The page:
September 6, 1877: From “Redleg Journal” by Greg Rhodes and John Snyder:

“In a game filled with three historic ‘firsts,’ the Reds shutout Louisville, 1-0. Reds pitcher Bobby Mitchell becomes the first left-hander to start a game in major league history and his delivery baffled the Louisville hitters. This was also the first shutout in Reds history. And, Lip Pike hit the first-ever over-the-fence home run for the Reds, over the right field fence.”

The 1877 National League Cincinnati Red Stockings were a mess. The worst team in the league, the team ran out of cash part-way through the season and shut down operations during June. According to “The Great Encyclopedia of 19th-Century Baseball” by David Nemec:

(Cincinnati’s) “games were thrown out of the standings (they were later restored and thrown out again). In the few days Cincinnati was out of business, (Chicago White Stockings owner) William Hulbert pilfered three of its players–Charley Jones, Jimmy Hallinan, and Harry Smith–for his Chicago White Stockings. The outcry from the other league cities against the piracy forced Hulbert to remember that he was also loop president. He returned Jones, the best of the three, but kept the other two even after the ‘Chicago Tribune’ vowed to stop running the scores of the White Stockings’ games on its sports page.”

The 1877 Red Stockings team finished 15-42, 25 1/2 games behind the league champion Boston Red Caps. The Red Caps apparently won the league because several members of the league’s best team, the Louisville Grays, were found to have thrown the second half of the season. The gambling scandal led to the expulsion of four Louisville players including possibly the league’s best pitcher and player, Jim Devlin. (Devlin’s scandal and biography can be found here–it’s a fascinating story). The White Stockings, who had taken some of the Red Stockings’ players apparently really needed them. Even with the additions, they finished next-to-last with a 26-33 record.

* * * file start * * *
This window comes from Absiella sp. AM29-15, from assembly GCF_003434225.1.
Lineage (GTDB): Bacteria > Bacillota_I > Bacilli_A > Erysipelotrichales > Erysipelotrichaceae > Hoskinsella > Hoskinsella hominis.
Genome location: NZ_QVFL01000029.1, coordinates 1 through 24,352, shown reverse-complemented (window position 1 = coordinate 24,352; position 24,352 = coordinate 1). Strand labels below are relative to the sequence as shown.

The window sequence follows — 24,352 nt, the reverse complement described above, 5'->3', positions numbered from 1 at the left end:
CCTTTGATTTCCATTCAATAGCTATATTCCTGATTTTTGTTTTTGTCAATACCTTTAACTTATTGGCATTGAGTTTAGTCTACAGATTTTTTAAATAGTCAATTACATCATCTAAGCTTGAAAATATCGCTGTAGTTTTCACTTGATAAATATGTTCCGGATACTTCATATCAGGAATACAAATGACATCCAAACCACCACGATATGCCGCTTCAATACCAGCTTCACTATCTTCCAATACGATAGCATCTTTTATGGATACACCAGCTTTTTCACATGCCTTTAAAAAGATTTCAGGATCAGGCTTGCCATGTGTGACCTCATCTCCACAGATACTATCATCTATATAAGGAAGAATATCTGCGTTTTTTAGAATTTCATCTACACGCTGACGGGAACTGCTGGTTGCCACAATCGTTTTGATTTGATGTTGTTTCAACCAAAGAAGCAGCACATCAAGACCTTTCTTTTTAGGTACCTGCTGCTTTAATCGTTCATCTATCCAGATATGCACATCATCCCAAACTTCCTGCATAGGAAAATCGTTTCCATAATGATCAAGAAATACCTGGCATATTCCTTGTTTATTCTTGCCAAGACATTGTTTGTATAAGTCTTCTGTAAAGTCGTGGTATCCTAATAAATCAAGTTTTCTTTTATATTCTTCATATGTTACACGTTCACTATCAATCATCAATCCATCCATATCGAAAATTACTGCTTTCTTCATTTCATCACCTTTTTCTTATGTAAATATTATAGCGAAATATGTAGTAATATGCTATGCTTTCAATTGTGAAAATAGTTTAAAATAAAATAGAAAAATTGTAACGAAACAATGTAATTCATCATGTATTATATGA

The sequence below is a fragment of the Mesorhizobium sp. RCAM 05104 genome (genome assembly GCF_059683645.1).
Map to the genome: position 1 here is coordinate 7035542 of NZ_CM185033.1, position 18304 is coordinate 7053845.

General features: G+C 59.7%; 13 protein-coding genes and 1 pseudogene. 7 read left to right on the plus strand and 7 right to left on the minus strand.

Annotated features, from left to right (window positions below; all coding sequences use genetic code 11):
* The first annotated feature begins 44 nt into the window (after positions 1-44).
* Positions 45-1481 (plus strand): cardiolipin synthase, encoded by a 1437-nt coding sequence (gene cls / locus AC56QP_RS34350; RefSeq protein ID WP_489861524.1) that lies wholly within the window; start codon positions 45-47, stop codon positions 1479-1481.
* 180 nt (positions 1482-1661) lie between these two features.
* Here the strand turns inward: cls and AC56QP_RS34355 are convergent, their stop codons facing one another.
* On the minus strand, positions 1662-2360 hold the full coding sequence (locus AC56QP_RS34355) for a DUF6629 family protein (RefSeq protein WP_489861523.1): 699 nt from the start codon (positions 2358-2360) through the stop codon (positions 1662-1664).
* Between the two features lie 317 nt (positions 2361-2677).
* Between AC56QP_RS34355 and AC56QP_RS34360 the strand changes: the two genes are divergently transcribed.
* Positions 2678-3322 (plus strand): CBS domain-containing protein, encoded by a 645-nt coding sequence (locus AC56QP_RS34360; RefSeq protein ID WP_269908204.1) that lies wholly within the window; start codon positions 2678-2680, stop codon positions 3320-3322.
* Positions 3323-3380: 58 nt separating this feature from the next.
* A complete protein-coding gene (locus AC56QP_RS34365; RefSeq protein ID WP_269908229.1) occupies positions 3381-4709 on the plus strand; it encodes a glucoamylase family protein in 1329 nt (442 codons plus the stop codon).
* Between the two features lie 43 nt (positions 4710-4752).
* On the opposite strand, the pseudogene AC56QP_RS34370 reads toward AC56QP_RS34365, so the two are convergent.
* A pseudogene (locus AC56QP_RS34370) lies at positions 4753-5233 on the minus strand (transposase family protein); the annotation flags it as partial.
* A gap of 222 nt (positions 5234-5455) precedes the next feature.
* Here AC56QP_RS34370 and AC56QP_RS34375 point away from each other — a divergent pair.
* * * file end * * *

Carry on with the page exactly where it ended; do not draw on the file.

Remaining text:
Pike ended up leading the National League with four home runs. Jones, the best player and a legend (another great read and story) at the time, batted .310 with 25 extra base hits in only 55 games (OPS+ of 168). Hallinan was batting .370 at the time of his “pilferage.” Shortstop Jack Manning had an exceptional year, batting .317, also with 23 extra base hits (OPS+ of 151).

Unfortunately, the Red Stockings had no pitching, despite the presence of the lefthanded Mitchell. The Red Stockings’ “ace” was Hall of Famer Candy Cummings, who is said to have invented the curveball. However, at age 28, Cummings was in his last year as a “major leaguer” and went 5-14 with a 4.34 ERA (61 ERA+). Cummings had won 140 games over his previous five seasons.

This version of the Red Stockings did bounce back to have an outstanding 1878, finishing in second place with a 37-23 record, only four games behind the Boston Red Caps; but they did it by adding a whole bunch of talent, many by virtue of free agency. For the 1878 season, they added 3B Cal McVey, Hall of Fame catcher-outfielder King Kelly, pitcher Will White, and his brother, catcher Deacon White.

September 6, 1943: Little known Reds second baseman Woody Williams completes a National League record-tying ten consecutive hits in ten at bats. Williams had gone 4-4 versus the St. Louis Cardinals on September 5th and went 5-5 in the first game of a double header on September 6 versus the Chicago Cubs. In the second game, he singled in his first at bat and finished that game 2-4 in a ten inning win as the Reds swept the doubleheader.

Williams was a 30-year-old rookie who had only played 20 games before with the Brooklyn Dodgers in 1938, hitting .333 in 20 games. He joined the Reds in August of 1943 and batted .377 in 30 games (72 plate appearances). He became the Reds regular second baseman the following year when star second baseman Lonnie Frey entered the army for World War II in December of 1943. As the fulltime second baseman, Williams led the league in 1944 in plate appearances with 707 and at bats with 653 in 155 games. He batted .240 (.580 OPS, 66 OPS+). He spent a second year as Reds second baseman in 1945, batting .237 (58 OPS+) in 133 games before losing his job to Frey (home from the war) and youngster Bobby Adams the following year.